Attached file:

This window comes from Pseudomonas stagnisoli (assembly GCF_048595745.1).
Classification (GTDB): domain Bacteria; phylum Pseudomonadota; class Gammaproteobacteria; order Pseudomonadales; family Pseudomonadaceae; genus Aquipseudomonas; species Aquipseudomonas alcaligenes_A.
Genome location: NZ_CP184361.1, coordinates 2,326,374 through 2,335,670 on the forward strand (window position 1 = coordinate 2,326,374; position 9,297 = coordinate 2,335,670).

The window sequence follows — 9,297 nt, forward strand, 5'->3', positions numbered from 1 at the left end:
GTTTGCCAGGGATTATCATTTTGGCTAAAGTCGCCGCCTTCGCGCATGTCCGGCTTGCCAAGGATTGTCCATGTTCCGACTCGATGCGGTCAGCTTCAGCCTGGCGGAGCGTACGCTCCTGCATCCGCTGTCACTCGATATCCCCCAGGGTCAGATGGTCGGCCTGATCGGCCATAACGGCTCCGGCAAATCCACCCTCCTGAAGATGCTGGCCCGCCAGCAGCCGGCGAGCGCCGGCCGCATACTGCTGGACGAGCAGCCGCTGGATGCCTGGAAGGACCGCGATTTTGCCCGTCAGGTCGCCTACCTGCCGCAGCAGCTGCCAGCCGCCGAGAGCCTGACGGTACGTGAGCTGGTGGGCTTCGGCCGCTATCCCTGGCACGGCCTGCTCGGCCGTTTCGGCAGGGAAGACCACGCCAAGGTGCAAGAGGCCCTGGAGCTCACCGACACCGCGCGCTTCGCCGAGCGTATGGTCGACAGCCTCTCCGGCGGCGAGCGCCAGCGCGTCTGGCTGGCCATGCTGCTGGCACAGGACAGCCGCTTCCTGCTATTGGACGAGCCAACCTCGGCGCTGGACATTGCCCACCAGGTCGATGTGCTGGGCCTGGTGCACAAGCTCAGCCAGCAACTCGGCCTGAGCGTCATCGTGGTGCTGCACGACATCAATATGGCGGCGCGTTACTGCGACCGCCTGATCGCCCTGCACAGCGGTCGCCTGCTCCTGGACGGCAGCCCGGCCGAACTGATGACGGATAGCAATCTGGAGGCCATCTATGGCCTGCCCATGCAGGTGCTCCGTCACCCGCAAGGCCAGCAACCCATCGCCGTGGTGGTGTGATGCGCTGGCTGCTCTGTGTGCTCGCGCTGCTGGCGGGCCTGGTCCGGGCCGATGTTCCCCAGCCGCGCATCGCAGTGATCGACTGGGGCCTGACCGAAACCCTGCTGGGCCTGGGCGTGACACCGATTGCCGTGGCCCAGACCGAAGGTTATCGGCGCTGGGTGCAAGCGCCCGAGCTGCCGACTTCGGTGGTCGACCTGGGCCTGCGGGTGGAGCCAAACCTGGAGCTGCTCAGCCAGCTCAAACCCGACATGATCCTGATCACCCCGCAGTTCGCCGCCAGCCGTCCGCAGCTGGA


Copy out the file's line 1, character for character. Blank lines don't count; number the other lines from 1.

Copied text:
This window comes from Pseudomonas stagnisoli (assembly GCF_048595745.1).